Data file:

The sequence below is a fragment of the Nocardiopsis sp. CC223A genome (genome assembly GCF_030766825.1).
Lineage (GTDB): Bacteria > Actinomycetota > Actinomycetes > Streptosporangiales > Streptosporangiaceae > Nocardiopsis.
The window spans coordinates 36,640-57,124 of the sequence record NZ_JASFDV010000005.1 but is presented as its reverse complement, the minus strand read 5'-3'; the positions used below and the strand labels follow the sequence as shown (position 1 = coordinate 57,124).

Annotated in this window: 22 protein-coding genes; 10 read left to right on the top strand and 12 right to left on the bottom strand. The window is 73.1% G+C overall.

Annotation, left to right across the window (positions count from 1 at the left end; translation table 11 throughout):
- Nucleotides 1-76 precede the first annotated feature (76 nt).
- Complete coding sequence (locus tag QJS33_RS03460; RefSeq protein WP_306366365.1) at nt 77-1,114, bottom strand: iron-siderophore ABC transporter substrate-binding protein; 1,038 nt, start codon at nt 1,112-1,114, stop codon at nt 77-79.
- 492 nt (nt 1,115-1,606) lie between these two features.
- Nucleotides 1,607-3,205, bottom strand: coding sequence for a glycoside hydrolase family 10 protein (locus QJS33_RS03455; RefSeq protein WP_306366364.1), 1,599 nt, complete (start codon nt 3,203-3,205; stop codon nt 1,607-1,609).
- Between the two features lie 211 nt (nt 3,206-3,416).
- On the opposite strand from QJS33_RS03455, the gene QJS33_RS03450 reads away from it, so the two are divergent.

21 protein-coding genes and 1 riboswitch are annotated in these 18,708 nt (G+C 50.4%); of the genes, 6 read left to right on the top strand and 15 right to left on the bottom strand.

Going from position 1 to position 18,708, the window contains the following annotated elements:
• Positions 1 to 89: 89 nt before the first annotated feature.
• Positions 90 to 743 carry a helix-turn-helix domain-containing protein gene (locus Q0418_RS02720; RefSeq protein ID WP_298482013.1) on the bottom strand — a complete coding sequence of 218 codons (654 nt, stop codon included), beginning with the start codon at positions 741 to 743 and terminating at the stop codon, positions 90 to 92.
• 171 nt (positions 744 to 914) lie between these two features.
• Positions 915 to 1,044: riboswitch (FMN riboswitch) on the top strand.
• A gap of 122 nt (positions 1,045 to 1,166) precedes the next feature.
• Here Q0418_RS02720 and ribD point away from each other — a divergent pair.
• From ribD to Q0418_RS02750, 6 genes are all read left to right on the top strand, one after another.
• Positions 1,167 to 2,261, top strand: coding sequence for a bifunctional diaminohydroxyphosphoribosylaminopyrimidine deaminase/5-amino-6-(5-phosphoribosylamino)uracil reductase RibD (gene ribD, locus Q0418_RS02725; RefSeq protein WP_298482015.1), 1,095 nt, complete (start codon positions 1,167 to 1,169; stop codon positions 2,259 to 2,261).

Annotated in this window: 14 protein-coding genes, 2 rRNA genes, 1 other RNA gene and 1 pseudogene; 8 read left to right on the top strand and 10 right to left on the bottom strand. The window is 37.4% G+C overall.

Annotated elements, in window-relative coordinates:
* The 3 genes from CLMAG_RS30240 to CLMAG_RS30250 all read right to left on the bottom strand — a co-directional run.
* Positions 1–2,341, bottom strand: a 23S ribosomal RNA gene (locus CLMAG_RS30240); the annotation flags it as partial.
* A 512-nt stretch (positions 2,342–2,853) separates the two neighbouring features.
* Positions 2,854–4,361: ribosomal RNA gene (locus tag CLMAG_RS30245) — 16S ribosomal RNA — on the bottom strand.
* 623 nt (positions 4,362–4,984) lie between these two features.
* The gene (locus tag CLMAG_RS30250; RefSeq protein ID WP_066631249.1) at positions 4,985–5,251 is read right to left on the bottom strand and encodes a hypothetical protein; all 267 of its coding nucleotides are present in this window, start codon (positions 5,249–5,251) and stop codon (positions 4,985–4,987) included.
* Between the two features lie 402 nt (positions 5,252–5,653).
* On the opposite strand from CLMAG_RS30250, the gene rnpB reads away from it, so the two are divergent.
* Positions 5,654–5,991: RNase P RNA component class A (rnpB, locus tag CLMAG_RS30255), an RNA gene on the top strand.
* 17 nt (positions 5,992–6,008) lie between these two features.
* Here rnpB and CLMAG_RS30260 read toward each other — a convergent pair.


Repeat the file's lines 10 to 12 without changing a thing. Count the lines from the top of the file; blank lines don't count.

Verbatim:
- Between the two features lie 211 nt (nt 3,206-3,416).
- On the opposite strand from QJS33_RS03455, the gene QJS33_RS03450 reads away from it, so the two are divergent.

21 protein-coding genes and 1 riboswitch are annotated in these 18,708 nt (G+C 50.4%); of the genes, 6 read left to right on the top strand and 15 right to left on the bottom strand.